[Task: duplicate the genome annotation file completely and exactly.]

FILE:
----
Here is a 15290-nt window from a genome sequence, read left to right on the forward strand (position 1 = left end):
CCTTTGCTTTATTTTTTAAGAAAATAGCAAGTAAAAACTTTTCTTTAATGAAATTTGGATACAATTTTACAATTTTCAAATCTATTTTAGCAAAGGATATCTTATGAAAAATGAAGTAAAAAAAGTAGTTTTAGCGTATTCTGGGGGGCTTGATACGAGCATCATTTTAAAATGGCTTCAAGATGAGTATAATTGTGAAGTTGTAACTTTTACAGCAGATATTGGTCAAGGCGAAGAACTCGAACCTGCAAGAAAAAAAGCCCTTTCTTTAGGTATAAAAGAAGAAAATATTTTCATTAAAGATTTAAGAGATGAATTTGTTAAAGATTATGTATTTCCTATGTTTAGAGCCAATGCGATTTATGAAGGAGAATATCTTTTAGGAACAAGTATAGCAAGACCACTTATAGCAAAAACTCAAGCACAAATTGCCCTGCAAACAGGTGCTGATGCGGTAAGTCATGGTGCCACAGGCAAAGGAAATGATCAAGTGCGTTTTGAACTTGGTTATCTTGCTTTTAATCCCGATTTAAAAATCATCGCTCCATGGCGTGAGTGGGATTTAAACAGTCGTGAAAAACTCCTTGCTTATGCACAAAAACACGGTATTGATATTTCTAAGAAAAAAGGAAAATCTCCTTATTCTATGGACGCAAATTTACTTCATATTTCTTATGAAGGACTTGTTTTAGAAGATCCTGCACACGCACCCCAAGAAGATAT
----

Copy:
Here is a 15290-nt window from a genome sequence, read left to right on the forward strand (position 1 = left end):
CCTTTGCTTTATTTTTTAAGAAAATAGCAAGTAAAAACTTTTCTTTAATGAAATTTGGATACAATTTTACAATTTTCAAATCTATTTTAGCAAAGGATATCTTATGAAAAATGAAGTAAAAAAAGTAGTTTTAGCGTATTCTGGGGGGCTTGATACGAGCATCATTTTAAAATGGCTTCAAGATGAGTATAATTGTGAAGTTGTAACTTTTACAGCAGATATTGGTCAAGGCGAAGAACTCGAACCTGCAAGAAAAAAAGCCCTTTCTTTAGGTATAAAAGAAGAAAATATTTTCATTAAAGATTTAAGAGATGAATTTGTTAAAGATTATGTATTTCCTATGTTTAGAGCCAATGCGATTTATGAAGGAGAATATCTTTTAGGAACAAGTATAGCAAGACCACTTATAGCAAAAACTCAAGCACAAATTGCCCTGCAAACAGGTGCTGATGCGGTAAGTCATGGTGCCACAGGCAAAGGAAATGATCAAGTGCGTTTTGAACTTGGTTATCTTGCTTTTAATCCCGATTTAAAAATCATCGCTCCATGGCGTGAGTGGGATTTAAACAGTCGTGAAAAACTCCTTGCTTATGCACAAAAACACGGTATTGATATTTCTAAGAAAAAAGGAAAATCTCCTTATTCTATGGACGCAAATTTACTTCATATTTCTTATGAAGGACTTGTTTTAGAAGATCCTGCACACGCACCCCAAGAAGATAT